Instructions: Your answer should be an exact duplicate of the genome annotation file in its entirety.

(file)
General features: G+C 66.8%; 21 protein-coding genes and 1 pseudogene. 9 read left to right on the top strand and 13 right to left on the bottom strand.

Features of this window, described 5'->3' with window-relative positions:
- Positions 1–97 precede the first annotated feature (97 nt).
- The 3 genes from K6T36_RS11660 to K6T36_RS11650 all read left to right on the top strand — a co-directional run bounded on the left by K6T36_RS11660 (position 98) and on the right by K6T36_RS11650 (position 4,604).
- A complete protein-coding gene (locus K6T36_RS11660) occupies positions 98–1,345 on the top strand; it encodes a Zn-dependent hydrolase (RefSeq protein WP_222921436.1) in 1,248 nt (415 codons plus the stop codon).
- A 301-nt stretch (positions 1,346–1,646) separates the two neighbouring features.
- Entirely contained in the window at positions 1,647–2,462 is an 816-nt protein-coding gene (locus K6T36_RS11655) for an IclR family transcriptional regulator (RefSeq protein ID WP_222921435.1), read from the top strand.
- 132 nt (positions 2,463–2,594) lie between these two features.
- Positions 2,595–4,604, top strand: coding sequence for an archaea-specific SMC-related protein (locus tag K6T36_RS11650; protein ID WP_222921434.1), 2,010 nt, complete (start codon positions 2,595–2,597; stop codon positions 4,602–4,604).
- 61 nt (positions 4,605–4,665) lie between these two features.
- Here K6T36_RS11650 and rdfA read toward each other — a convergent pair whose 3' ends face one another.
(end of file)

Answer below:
General features: G+C 66.8%; 21 protein-coding genes and 1 pseudogene. 9 read left to right on the top strand and 13 right to left on the bottom strand.

Features of this window, described 5'->3' with window-relative positions:
- Positions 1–97 precede the first annotated feature (97 nt).
- The 3 genes from K6T36_RS11660 to K6T36_RS11650 all read left to right on the top strand — a co-directional run bounded on the left by K6T36_RS11660 (position 98) and on the right by K6T36_RS11650 (position 4,604).
- A complete protein-coding gene (locus K6T36_RS11660) occupies positions 98–1,345 on the top strand; it encodes a Zn-dependent hydrolase (RefSeq protein WP_222921436.1) in 1,248 nt (415 codons plus the stop codon).
- A 301-nt stretch (positions 1,346–1,646) separates the two neighbouring features.
- Entirely contained in the window at positions 1,647–2,462 is an 816-nt protein-coding gene (locus K6T36_RS11655) for an IclR family transcriptional regulator (RefSeq protein ID WP_222921435.1), read from the top strand.
- 132 nt (positions 2,463–2,594) lie between these two features.
- Positions 2,595–4,604, top strand: coding sequence for an archaea-specific SMC-related protein (locus tag K6T36_RS11650; protein ID WP_222921434.1), 2,010 nt, complete (start codon positions 2,595–2,597; stop codon positions 4,602–4,604).
- 61 nt (positions 4,605–4,665) lie between these two features.
- Here K6T36_RS11650 and rdfA read toward each other — a convergent pair whose 3' ends face one another.